"these essays . . . provide interesting reading strategies and different systems of interpretations that may help us with the difficult task of being post-modern." - Film and Theory
Although "Postmodernism" has been a widely used catch word and its concept extensively discussed in philosophy, political thought, and the arts, many scholars still feel uneasy about it. Despite the fact that the concept can be traced back to Arnold Toynbee's 1939 edition of A Study of History, or even back into the nineteenth century, its amorphous nature continues to confound many scholars, not least because there are not one but several kinds of postmodernism, each one pointing to different states of questioning and to diverse ways of remembering, interpreting, and representing. This anthology makes a significant contribution to the current debate in that it offers sophisticated and multi-faceted discussions of a number of key issues in relation to cinema such as auteurism, national cinemas, metacinema, the parodic, history, and colonization.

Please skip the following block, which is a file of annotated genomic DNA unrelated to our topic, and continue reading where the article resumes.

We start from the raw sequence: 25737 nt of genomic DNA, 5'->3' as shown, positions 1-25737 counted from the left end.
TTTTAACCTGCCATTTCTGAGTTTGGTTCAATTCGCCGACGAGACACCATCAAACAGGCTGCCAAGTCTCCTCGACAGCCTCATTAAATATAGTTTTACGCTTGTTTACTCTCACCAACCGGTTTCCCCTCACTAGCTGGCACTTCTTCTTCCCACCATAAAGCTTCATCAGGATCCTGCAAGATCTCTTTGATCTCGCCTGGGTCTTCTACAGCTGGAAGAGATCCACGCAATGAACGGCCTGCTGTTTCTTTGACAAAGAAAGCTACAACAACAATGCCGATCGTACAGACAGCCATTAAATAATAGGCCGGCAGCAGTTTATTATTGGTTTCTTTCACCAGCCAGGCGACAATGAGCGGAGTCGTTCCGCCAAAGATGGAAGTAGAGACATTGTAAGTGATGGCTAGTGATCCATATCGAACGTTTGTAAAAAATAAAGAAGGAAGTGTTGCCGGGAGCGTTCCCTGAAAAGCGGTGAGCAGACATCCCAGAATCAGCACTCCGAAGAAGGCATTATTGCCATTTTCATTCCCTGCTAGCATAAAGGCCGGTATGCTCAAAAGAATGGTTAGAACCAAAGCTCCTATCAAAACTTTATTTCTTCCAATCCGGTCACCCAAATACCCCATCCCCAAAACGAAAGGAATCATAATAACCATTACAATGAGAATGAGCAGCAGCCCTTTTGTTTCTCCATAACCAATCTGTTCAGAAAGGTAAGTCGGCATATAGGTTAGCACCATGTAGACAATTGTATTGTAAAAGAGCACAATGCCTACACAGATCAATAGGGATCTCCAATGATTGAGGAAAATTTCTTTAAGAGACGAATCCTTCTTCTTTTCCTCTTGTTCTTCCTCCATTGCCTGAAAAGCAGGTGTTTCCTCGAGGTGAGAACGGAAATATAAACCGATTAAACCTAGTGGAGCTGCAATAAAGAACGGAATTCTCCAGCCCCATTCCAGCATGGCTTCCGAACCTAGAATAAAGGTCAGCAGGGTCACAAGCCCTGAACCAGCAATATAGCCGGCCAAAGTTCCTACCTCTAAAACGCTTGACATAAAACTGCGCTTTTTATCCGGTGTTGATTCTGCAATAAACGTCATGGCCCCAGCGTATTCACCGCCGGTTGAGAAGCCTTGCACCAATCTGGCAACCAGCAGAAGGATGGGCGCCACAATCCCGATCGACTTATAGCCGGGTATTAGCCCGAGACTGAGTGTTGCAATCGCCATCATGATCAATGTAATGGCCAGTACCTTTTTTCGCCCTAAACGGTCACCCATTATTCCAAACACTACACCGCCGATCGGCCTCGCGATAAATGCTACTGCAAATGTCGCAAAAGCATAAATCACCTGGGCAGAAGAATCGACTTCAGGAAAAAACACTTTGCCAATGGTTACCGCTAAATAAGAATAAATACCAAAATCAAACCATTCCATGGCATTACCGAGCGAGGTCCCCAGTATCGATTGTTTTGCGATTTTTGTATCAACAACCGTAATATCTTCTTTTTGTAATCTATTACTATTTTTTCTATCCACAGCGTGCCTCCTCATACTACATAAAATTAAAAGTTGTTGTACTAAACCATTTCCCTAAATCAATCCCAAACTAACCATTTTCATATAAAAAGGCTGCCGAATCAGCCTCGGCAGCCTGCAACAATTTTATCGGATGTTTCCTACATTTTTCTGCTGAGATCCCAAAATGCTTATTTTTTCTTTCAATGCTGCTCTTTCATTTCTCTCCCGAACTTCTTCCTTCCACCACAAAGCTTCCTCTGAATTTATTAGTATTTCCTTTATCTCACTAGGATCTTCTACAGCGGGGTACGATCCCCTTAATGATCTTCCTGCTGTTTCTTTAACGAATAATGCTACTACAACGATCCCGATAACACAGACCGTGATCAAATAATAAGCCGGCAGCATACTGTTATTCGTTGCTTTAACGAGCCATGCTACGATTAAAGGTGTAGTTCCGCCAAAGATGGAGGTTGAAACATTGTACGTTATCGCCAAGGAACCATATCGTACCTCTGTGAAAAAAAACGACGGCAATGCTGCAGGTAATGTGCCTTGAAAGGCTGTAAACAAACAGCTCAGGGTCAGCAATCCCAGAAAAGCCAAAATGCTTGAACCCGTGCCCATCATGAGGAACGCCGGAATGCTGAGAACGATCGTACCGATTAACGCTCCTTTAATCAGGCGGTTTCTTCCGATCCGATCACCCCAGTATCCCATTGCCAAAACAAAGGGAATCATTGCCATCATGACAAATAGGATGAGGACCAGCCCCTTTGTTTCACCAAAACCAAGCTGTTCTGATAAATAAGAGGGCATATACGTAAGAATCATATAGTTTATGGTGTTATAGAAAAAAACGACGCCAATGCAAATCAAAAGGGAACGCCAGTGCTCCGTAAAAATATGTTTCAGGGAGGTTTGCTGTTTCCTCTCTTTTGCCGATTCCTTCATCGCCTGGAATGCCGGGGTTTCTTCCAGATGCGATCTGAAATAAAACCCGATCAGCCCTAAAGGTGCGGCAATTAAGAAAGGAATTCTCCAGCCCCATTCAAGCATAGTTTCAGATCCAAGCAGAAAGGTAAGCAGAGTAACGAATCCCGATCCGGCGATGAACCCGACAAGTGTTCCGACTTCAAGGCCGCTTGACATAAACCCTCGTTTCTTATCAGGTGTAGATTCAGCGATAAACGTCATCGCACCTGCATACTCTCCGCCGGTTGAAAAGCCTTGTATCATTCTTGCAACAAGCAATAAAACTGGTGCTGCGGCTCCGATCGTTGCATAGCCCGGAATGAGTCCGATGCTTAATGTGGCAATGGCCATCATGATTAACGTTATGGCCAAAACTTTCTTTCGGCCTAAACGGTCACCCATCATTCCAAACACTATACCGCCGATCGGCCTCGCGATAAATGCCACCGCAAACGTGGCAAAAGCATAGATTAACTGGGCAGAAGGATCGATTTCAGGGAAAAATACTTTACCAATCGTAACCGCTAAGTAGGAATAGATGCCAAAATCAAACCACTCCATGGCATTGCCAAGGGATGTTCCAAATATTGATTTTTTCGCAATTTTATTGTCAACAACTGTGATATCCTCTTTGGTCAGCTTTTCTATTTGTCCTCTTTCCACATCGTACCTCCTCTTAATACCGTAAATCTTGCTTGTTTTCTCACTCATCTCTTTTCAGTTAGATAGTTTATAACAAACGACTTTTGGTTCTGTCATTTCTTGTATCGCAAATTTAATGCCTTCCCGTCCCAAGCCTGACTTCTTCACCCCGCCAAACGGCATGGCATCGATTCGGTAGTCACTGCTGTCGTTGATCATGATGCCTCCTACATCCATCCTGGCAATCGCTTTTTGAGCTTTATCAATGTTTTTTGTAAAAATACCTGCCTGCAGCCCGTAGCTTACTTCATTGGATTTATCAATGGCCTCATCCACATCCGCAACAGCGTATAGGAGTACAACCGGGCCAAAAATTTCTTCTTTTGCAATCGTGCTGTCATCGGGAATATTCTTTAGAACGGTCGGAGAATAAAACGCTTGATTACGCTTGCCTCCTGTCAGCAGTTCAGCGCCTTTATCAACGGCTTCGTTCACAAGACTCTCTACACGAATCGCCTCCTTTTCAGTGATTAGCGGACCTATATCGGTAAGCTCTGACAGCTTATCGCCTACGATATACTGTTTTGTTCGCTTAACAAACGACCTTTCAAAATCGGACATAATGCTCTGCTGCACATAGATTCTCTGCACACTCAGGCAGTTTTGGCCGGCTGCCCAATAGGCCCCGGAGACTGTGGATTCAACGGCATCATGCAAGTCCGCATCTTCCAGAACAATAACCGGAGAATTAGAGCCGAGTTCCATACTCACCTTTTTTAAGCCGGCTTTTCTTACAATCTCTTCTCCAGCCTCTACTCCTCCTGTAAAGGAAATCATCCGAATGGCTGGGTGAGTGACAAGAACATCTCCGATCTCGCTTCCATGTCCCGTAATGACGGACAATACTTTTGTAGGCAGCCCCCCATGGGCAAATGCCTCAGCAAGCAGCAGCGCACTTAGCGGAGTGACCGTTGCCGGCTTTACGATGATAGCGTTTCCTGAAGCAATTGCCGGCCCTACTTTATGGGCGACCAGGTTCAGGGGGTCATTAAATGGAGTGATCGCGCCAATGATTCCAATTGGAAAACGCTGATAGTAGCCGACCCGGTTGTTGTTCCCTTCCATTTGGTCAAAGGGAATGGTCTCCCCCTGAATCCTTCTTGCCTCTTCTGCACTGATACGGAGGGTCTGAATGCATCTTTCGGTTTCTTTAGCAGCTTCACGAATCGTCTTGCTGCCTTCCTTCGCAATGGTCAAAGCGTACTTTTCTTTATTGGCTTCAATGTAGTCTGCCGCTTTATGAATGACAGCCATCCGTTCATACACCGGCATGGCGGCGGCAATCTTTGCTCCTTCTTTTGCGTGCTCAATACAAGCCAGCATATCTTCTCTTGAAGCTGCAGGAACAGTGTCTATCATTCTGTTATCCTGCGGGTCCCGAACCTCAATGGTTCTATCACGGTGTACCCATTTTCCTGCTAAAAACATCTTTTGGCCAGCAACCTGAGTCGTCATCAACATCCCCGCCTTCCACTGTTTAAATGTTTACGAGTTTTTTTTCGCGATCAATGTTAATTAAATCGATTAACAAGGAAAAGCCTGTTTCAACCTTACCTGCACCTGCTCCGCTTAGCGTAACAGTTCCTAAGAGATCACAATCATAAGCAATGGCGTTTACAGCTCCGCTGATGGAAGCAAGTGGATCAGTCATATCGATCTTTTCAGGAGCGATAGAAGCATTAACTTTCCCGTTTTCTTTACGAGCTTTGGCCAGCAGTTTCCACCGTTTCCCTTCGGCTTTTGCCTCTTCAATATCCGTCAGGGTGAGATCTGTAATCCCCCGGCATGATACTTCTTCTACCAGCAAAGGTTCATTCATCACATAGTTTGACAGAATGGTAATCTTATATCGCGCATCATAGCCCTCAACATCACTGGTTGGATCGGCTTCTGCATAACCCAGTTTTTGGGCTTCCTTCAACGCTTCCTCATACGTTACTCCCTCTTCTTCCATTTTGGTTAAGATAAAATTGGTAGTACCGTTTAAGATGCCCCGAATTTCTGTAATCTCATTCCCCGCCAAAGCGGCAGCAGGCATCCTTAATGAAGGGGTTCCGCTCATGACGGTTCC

Cristina Degli-Esposti received a Doctorate in Foreign Languages and Literatures from the University of Bologna and one in Italian Studies from Indiana University. Since 1991 she has been Assistant Professor of Italian Studies in the Department of Modern and Classical Language Studies at Kent State University.